If you are in business with other medical practitioners, it is important to document the legal arrangement between you and other stakeholders. Appropriate documents should be put in place to ensure that the rights and responsibilities of each stakeholder and medical practitioner (as key persons) are clearly set in writing. Such documents (depending on your particular structure) may include the preparation of associate/facility agreements, a shareholders agreement, constitution, partnership agreement or trust deed for a unit or discretionary trust.
Planning for the worst
You should also consider putting in an appropriate buy-sell arrangement to facilitate the sale and purchase of your interest in a business in the event a particular practitioner dies or suffers total and permanent disability. If you are a surviving party, the buy-sell arrangement provides certainty by setting out the right to purchase the business interests held by a deceased or disabled key individual (as opposed to being simply dealt with by that practitioner’s estate or power of attorney).
Having attentive and skilled staff ensures the smooth operation of any business. Accordingly, it is imperative that appropriate employment contracts are put in place with all staff.
Employment contracts do not need to be overly lengthy or complex documents. The agreement should cover the fundamentals of the relationship between you and employee, the duties of an employee, their remuneration and leave entitlements as well as the length of the employment contract (which may be ongoing and subject to a notice period for termination). It is also important that an employment agreement is tailored to your practice to capture your business’ working culture and environment.
An employment agreement may also include restraints (relating to not competing with the business etc.) which employees are subject to if the employee decides to leave the business. The restraint could also ensure that key employees do not approach certain suppliers or existing employees for a specified period after their departure or termination.
Protecting / Developing your brand and intellectual property
Trademarks can be an important mechanism to protect your brand. Registering a trademark prevents other individuals or businesses from using the same or similar image that is, or may become, synonymous with your medical practice. If your brand requires protection, it is important that you are properly advised on the registration process for trademarks as well as the kinds of intellectual property capable of being trademarked.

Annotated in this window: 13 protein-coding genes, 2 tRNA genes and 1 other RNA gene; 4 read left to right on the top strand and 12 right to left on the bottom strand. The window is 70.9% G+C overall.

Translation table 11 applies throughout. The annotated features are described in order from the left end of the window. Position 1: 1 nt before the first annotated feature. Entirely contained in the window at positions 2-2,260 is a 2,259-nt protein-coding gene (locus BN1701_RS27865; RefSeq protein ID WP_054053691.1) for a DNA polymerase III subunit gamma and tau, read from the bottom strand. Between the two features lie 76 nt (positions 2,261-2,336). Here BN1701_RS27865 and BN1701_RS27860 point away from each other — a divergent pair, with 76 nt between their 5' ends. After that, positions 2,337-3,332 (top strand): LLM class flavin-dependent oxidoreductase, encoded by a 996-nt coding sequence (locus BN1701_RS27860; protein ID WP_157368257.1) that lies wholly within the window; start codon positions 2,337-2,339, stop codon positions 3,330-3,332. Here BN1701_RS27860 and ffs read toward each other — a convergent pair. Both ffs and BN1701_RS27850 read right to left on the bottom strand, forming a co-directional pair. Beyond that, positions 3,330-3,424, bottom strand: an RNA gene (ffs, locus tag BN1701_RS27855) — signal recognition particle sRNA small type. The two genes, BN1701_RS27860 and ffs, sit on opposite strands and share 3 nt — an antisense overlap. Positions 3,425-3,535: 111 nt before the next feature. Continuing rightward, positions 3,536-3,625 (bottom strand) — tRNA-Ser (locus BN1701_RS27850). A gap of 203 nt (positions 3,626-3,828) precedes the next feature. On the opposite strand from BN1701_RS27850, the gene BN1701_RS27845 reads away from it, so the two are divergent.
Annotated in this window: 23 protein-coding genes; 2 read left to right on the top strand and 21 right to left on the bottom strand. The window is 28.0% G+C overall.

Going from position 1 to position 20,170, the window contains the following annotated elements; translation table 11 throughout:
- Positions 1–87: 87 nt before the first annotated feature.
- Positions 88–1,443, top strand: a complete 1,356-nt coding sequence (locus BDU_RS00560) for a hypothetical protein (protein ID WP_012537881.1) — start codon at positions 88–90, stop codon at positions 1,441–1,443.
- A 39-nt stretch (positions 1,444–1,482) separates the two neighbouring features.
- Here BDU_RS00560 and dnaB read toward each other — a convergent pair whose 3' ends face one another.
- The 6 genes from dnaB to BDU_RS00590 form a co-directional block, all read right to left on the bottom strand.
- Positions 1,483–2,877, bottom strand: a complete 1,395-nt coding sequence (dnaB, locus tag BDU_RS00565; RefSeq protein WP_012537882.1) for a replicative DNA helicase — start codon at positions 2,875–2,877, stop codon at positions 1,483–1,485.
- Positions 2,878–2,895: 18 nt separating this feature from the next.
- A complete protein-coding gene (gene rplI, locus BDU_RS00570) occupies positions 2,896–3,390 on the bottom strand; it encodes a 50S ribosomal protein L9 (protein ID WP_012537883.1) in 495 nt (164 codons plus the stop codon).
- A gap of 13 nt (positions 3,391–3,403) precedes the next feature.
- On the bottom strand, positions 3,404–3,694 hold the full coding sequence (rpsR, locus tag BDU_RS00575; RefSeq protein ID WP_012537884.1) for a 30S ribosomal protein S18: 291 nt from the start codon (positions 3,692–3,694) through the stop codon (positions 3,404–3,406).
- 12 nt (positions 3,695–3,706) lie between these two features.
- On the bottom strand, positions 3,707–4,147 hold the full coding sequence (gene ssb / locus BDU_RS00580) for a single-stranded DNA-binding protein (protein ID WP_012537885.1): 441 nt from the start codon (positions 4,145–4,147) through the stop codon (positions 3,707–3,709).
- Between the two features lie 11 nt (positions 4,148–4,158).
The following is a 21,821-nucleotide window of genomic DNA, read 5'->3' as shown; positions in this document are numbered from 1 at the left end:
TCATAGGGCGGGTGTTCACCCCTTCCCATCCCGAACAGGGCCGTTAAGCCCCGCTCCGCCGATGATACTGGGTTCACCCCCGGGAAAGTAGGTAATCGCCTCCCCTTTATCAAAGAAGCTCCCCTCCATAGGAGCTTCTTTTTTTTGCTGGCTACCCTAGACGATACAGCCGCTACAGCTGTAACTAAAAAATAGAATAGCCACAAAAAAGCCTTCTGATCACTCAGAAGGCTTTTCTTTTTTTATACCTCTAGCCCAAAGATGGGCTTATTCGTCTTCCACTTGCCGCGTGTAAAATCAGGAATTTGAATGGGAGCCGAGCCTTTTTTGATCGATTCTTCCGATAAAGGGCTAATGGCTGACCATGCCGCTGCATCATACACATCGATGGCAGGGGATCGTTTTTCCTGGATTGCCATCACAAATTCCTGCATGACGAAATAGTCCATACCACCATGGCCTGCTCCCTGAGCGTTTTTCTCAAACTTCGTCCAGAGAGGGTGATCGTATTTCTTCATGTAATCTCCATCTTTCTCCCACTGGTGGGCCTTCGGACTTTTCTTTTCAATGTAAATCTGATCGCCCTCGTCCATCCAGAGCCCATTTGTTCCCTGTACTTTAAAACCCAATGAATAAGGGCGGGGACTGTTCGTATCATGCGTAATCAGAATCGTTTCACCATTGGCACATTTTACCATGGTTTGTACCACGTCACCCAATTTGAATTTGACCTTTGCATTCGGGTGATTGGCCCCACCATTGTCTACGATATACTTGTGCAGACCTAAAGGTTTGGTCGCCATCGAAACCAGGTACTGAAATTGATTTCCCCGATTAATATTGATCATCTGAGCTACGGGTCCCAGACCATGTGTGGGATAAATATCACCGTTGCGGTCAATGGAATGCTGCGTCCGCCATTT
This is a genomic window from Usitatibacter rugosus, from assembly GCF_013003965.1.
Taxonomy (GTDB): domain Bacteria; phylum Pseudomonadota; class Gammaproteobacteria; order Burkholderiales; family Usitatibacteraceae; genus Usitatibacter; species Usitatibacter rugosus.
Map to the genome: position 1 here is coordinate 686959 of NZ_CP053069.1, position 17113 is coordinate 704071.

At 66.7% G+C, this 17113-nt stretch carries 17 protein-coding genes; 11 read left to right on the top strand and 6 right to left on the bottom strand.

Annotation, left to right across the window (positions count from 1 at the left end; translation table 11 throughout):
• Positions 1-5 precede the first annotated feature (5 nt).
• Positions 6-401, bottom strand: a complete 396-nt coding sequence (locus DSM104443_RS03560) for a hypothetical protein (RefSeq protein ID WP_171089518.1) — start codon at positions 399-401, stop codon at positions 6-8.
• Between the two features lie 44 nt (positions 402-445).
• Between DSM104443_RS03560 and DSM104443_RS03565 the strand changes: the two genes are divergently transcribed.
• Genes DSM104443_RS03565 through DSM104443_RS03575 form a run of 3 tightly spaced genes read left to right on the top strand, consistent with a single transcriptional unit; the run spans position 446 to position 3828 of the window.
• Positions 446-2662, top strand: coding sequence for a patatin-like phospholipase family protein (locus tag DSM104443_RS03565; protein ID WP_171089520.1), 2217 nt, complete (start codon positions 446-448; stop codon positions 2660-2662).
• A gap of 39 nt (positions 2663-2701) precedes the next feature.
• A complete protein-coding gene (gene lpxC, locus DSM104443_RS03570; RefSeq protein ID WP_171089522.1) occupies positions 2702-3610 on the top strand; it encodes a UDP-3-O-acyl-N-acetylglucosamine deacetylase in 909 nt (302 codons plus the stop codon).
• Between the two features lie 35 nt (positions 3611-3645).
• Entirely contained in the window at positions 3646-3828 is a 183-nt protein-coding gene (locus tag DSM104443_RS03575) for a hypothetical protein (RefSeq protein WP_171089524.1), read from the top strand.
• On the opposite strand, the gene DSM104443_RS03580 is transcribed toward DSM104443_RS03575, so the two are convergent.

If in the course of your work and/or research, you (or your practice) develop innovative intellectual property or know-how that may radically change the treatment of a certain disease or disability, it is important that this intellectual property is protected with a patent. It is also important that you are advised on what level of protection a patent provides you and at what point that protection will expire.
McInnes Wilson Lawyers Pty Ltd ABN 30 137 213 015 | The information provided in this article is of a general nature and does not take into account individual objectives, legal and financial situation or need.
This article is intended to provide general information only. It is not intended to be formal advice and should not be relied upon as such. Formal advice should be sought for any particular circumstances pertaining to the reader of this disclaimer. The author disclaims liability for any loss incurred by any person who acts in reliance upon the information contained in this article.
Should the contents of this article be posted on any other publication then the reader of this disclaimer acknowledges that the author has no control over its nature, content and accuracy Any references to the author do not imply a recommendation or endorsement of the views in those other publications.
Legal matters to consider
If you want to know more about the potential legal matters around growing your practice or setting up your practice, please contact us for an introduction to Anthea Faherty and Nicholas Camphin.